Effects of a gratitude intervention on palliative patients and their caregivers: A pilot study
E. Poncin1, M. Bernard1, E. Bovet1, G. D. Borasio1 (1Lausanne)
In the end of life context, family and social relations are the most important contributors to quality of life and meaning in life. Gratitude, an other-oriented emotion and personality trait, also has significant associations with quality of life and spiritual distress for palliative patients. However, gratitude interventions have mostly unfolded in non-clinical settings, and relationship quality has never been investigated as a possible intervention outcome.
This pilot study examined whether performing a gratitude intervention (writing and sharing a gratitude letter) impacts upon the quality of the relationship, quality of life, psychological distress and feeling of burden of palliative patients and their caregivers.
This study applied pre-posttest validated questionnaires on relationship’s quality (Couples Satisfaction Index), quality of life (McGill Quality of Life Scale and Quality of Life in Life-Threatening Illness–Family Carer), psychological distress (Hospital Anxiety and Depression Scale and Brief Symptom Inventory-18) and feeling of burden (Self-Perceived Burden Scale and Burden Scale for Family Caregivers). Semi-structured interviews further explored participants’ experiences of the intervention and other potential effects.
19 patient-caregiver dyads and 12 single patients were included (patients’ mean age= 64; caregivers’= 61). Preliminary quantitative results reveal no effect in patients. By contrast, caregivers underwent a significant reduction in psychological distress (median T0= 11, median T1= 7, p=.026) and depression (median T0= 3, median T1= 1, p= .020). Qualitative analysis of interview data further highlights that 27 out of 30 participants experienced positive intervention effects, in terms of positive emotions (e.g. feeling good, moved and more serene) and improved relationship. One participant reported no effect in interview, and two reported negative effects in the form of negative emotions (anxiety, sadness and fear).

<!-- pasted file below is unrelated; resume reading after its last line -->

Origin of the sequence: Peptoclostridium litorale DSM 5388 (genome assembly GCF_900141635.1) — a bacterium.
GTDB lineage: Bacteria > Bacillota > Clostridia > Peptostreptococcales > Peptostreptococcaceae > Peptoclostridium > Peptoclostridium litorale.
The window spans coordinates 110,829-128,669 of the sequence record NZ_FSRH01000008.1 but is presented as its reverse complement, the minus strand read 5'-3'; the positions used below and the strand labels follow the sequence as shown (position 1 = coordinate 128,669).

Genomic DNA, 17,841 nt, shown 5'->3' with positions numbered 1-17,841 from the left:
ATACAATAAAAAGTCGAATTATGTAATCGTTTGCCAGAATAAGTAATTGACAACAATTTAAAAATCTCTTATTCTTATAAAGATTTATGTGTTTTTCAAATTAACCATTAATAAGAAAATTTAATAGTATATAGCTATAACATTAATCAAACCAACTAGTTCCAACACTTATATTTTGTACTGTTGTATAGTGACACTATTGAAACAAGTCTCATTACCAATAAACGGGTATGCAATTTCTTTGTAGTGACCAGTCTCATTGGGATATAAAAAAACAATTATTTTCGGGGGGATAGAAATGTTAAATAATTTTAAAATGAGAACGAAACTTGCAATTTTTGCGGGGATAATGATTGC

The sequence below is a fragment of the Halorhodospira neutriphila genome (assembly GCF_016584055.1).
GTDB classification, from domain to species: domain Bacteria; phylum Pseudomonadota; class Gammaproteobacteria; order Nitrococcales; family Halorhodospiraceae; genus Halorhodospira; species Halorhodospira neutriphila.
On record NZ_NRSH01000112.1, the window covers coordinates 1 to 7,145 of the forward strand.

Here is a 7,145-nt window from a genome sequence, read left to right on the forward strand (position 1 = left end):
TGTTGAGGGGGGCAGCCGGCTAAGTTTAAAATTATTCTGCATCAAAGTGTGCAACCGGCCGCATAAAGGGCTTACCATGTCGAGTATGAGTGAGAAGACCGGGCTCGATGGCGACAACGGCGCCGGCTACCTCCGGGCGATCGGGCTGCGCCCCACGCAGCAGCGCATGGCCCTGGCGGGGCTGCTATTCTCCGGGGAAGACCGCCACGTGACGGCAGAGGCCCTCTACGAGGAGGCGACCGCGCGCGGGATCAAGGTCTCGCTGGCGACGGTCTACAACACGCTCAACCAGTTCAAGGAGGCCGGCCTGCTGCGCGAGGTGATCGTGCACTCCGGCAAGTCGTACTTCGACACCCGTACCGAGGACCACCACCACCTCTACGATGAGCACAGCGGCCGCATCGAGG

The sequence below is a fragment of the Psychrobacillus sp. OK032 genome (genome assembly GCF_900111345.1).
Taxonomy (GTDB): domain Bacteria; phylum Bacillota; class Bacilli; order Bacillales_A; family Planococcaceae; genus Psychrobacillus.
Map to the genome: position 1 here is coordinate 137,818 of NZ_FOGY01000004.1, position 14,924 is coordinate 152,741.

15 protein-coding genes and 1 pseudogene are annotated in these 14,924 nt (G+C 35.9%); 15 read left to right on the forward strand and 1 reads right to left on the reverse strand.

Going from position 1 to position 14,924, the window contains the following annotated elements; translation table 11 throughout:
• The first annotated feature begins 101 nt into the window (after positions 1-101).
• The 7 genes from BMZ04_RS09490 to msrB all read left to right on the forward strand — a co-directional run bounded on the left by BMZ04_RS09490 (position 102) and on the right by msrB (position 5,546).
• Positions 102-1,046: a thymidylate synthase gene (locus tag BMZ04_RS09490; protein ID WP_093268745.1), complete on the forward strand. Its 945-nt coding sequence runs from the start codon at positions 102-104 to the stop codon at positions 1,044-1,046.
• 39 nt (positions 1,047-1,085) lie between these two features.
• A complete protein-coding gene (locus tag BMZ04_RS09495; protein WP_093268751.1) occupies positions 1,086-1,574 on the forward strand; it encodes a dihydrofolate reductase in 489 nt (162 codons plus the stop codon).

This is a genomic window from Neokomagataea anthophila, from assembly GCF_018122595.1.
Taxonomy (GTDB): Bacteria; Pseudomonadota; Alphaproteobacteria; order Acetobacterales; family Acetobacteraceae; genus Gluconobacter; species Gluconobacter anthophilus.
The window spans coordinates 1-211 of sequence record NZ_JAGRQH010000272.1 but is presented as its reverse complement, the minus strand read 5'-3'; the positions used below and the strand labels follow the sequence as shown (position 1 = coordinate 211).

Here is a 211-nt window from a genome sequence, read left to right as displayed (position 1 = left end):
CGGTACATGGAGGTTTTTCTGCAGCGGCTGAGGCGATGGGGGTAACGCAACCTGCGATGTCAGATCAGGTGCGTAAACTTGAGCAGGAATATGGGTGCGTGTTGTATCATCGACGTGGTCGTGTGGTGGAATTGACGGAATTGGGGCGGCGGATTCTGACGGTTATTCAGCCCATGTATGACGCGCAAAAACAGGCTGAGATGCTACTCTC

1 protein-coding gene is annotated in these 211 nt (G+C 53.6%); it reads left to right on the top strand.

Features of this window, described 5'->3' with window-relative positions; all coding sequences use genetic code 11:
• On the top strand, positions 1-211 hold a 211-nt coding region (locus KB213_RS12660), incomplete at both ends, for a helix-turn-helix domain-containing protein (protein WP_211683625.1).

Whilst this study encountered a number of issues (ceiling effect, selection bias, social desirability bias), qualitative analysis shows that the gratitude intervention had positive effects for most participants, promoting positive emotions and, for some, improving relationships. Semi-structured interviews proved key to make sense of patients’ experiences of the intervention and of its effects, beyond pre-determined, quantitatively assessed dimensions.